Four out of five Victorian healthcare and aged care workers who contracted Covid-19 during the second wave did so at work, according to an analysis by the state government.
It comes as both South Australia and New South Wales relaxed their border restrictions with Victoria. SA will reinstate a 40km buffer zone for border communities from midnight on Friday, and NSW will ease restrictions next week to extend the buffer zone from 2.5km from the border to 50km, with exemptions for agricultural workers out to 100km.
Victoria recorded 148 new coronavirus cases on Tuesday and eight more people died, seven of whom were in aged care. NSW also recorded three new cases, all of known origin.
The Victorian analysis, released by the state’s chief medical officer, Prof Andrew Wilson, on Tuesday, found that 70-80% of healthcare workers who tested positive in the second wave did so at work.
He said poor infection control practices and staff working at multiple aged care facilities were key drivers of worker infection in aged care homes, while in hospitals risks were associated with outbreaks on coronavirus wards and with people removing personal protective equipment (PPE) incorrectly. Wilson said there were also outbreaks caused by how PPE was stored in aged care homes. In some cases, PPE had been contaminated by residents.
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The analysis was commissioned by the health minister, Jenny Mikakos, in July. Two weeks ago, Mikakos told a Victorian parliamentary committee on Covid-19 that up to 15% of active infections among healthcare workers had been acquired at work, with the rest acquired in the community.
Wilson said that figure was likely based on the analysis of healthcare worker infections in the first wave of the virus, which peaked in late March, during which only 20% of healthcare workers contracted the virus at work.
“At the time, that was the data, that was the information that we had, that it was based largely on wave one,” he told reporters on Tuesday.
Both the state and federal governments have repeatedly pointed to community transmission when asked whether rates of infection among healthcare and aged care staff are the result of failures to supply adequate PPE in hospitals and aged care homes.
Victoria increased the supply of N95 masks to hospital workers from 50,000 per week to 800,000 per week from 1 August and later recommended that healthcare workers wear P2 masks or N95 respirators when caring for patients with Covid-19. But the Australian Medical Association said the masks were not being properly fitted.
The federal health advice, which coves aged care homes, is to wear an N95 respirator or P2 mask “when performing procedures that generate aerosols on patients with suspected or confirmed Covid-19”.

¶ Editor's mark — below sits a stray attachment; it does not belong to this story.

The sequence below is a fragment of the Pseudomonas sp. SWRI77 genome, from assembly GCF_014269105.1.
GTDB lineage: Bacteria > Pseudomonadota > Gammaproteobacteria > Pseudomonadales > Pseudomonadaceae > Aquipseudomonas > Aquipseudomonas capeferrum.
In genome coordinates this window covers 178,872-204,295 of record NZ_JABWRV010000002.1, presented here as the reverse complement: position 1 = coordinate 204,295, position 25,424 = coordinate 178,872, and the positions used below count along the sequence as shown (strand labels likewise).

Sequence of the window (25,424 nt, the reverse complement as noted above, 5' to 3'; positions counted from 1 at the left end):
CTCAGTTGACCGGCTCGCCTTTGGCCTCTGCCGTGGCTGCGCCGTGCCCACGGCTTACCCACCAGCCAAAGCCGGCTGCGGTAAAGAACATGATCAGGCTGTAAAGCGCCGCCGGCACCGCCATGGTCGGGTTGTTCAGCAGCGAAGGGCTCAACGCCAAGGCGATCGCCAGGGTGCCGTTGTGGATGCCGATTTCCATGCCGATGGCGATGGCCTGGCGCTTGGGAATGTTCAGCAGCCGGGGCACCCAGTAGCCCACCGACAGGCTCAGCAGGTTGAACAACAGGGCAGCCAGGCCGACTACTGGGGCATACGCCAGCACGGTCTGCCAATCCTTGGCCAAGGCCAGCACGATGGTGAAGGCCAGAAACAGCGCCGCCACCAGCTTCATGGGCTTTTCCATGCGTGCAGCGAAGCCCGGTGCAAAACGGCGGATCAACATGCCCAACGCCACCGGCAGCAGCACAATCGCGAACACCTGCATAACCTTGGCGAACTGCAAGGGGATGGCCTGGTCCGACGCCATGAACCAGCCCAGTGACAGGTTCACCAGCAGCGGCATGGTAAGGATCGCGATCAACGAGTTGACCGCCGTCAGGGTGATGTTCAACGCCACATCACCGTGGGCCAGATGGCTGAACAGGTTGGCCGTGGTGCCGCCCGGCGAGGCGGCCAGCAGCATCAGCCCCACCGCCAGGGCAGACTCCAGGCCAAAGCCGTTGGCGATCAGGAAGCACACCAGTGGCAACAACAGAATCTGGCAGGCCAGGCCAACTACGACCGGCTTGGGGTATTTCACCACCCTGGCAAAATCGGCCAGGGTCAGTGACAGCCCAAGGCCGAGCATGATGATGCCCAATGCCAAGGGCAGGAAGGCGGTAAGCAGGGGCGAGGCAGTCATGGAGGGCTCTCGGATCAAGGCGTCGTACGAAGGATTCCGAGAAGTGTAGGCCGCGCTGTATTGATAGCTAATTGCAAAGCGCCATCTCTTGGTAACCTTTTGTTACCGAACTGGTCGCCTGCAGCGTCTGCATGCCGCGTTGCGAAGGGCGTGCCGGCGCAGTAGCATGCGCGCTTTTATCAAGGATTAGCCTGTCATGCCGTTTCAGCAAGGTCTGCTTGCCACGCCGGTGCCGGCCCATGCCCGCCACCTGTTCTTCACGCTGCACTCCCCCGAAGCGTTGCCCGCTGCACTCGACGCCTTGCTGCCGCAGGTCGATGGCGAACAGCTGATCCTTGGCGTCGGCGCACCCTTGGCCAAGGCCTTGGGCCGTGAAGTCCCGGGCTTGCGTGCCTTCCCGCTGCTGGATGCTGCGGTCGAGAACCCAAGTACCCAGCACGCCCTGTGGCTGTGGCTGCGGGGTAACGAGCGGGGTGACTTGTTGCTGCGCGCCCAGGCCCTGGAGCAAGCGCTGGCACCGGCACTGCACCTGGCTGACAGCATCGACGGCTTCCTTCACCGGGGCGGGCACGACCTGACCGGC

Wilson said he responded “swiftly” to concerns raised by healthcare workers.
“It’s totally understandable that workers want the best possible PPE and I would argue we are delivering that,” he said. “We’re delivering it above what other states in Australia do.”
Healthcare workers make up about 13% of all active coronavirus cases in Victoria at the moment, with 475 cases out of a total active caseload of 3,651. A further 1,530 active cases are in aged care settings.
Wilson said that “more than half” of all healthcare worker infections in the second wave were aged care workers. Among people who work at hospitals, 70% of those infected were nurses. He said those two cohorts were the most represented because there are “more of them in our [healthcare] system and they provide much closer care to their patients”.
“A lot of the people in this group are young females because that’s the predominant group we have in this setting,” he said.
Some doctors have also tested positive, as have some desk staff “who haven’t had anything to do with patients”.
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In response to the analysis, Mikakos said the Victorian government would offer more online training, including additional training around the use of PPE, and conduct a trial at Northern Health around the fit-testing of N95 respirators. Fit-checking will continue to take place at other hospitals.
The government will also promote financial incentives to prevent health staff from working across different health services, and encourage doctors to use telehealth rather than going between facilities where there has been an outbreak.
Mikakos said the government would also ensure coronavirus patients were spaced out, so that only two beds in a four-bed ward were full, and provide heated marquees to act as tearooms for healthcare workers whose break facilities are not big enough to accommodate social distancing. The Victorian building authority will also conduct a safety check of basic amenities at aged care facilities.
The Victorian premier, Daniel Andrews, also addressed concerns about his plan to request an extension of the state of emergency legislation, which would extend the maximum duration of the state of emergency out to September 2021. That’s the mechanism under which rules like restricting mass gatherings and mandatory isolation for positive patients and returned travellers is enforced, although being under a state of emergency doesn’t necessarily mean stay-at-home orders are in effect.
Andrews said the state of emergency orders would still have to be renewed every four weeks – they have been rolled over six times since March.
“These restrictions will be in place for not one day longer than they need to be,” he said.
Video: Vic Health implements evidence-based strategies to reduce staff infections (Sky News Australia)